Why did mall landlords step in to save Aeropostale?
When bankrupt teen clothing retailer Aeropostale failed to receive bids to continue operating its business, two of its landlords — Simon Property Group and General Growth Properties — stepped in to keep the chain running.
The two mall operators banded together with liquidators to make a $243 million bid for Aeropostale, which was approved earlier this week by U.S. Bankruptcy Judge Sean Lane. Aeropostale, which was operating around 700 stores when it filed for bankruptcy in May, will be able to keep at least 229 stores operating under the new arrangement.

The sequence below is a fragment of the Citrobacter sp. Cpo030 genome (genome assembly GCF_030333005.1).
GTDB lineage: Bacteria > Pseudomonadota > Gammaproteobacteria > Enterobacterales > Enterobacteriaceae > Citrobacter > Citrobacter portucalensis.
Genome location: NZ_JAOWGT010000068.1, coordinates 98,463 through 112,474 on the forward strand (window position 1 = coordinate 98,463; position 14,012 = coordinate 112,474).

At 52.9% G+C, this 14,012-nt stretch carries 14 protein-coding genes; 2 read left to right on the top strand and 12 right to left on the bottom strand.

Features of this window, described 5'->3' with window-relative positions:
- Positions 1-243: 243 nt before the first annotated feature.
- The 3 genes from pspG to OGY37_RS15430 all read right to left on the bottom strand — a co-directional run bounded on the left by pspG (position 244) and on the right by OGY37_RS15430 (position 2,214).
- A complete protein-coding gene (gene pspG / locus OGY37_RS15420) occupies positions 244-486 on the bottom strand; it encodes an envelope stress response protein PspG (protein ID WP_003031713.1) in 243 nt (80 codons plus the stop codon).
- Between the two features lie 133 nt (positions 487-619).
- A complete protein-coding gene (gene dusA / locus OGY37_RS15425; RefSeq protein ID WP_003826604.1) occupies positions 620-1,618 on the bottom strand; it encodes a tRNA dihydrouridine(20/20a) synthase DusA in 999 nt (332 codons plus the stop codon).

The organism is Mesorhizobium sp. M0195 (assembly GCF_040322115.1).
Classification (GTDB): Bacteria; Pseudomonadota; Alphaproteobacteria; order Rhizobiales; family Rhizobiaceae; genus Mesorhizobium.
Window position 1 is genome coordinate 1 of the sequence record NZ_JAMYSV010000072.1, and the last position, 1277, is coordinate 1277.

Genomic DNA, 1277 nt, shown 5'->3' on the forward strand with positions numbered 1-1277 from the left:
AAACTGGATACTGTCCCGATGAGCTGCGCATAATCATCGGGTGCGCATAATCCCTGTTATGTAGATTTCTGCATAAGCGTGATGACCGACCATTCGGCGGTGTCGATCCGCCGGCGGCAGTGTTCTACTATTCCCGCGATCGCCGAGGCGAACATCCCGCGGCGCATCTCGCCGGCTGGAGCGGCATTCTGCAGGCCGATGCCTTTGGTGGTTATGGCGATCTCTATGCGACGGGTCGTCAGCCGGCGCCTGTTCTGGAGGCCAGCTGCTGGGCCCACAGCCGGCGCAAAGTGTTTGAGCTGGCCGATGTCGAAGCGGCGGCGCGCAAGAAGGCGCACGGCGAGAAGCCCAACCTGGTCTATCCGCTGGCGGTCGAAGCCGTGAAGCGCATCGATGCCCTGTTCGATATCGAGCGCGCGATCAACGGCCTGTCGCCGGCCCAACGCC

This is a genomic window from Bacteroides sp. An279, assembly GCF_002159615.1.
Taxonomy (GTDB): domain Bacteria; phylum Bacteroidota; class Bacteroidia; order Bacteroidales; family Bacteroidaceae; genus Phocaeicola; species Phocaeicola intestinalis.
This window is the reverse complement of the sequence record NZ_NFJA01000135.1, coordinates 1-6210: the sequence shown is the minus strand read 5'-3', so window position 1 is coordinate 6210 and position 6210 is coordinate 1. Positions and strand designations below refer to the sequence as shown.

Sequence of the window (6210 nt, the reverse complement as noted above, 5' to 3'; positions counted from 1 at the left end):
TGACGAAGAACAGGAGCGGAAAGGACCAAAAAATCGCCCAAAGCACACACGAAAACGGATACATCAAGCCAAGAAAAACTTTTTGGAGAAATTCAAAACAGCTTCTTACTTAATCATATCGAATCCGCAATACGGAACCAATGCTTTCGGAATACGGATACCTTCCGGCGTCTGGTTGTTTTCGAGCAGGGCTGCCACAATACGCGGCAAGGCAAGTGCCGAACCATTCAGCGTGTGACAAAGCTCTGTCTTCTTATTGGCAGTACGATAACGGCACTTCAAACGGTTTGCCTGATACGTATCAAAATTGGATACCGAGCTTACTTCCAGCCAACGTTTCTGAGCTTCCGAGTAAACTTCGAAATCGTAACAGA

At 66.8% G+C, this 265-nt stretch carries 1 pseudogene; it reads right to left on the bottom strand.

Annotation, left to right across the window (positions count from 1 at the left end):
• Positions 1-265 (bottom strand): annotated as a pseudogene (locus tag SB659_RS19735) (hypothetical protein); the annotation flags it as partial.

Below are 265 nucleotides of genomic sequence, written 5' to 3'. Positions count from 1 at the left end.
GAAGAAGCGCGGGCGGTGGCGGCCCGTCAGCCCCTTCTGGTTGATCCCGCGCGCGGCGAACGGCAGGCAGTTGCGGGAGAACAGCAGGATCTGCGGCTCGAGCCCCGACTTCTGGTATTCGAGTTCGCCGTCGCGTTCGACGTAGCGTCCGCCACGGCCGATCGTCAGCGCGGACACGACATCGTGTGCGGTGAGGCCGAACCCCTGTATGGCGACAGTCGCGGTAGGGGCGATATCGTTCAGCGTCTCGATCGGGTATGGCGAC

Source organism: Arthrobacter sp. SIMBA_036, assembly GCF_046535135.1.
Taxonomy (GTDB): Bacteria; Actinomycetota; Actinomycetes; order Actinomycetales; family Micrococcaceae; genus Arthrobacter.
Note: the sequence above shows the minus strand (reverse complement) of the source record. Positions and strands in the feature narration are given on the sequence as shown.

According to Bloomberg, Ray Schrock, a lawyer for Aeropostale, told the judge that the deal “could be a model for future restructurings in the years ahead.”
Not everyone agrees.
According to a CBS News report, Rich Moore, an analyst for RBC Capital Markets, wrote in a research note “We expect that GGP and SPG’s foray into retailer bankruptcy auctions is a one-off situation in which a sizeable number of viable stores could be salvaged from an undue conclusion.”
The deal for Aeropostale is expected to close today.
- Aeropostale Wins Approval of $243 Million Sale to Mall Group – Bloomberg
- Aeropostale’s saviors may have a savvy strategy – CBS News
DISCUSSION QUESTIONS: What do you make of the deal by General Growth Properties and Simon Property Group to rescue Aeropostale? Do you think the landlord bailout represents a model for future deals or is it an anomaly?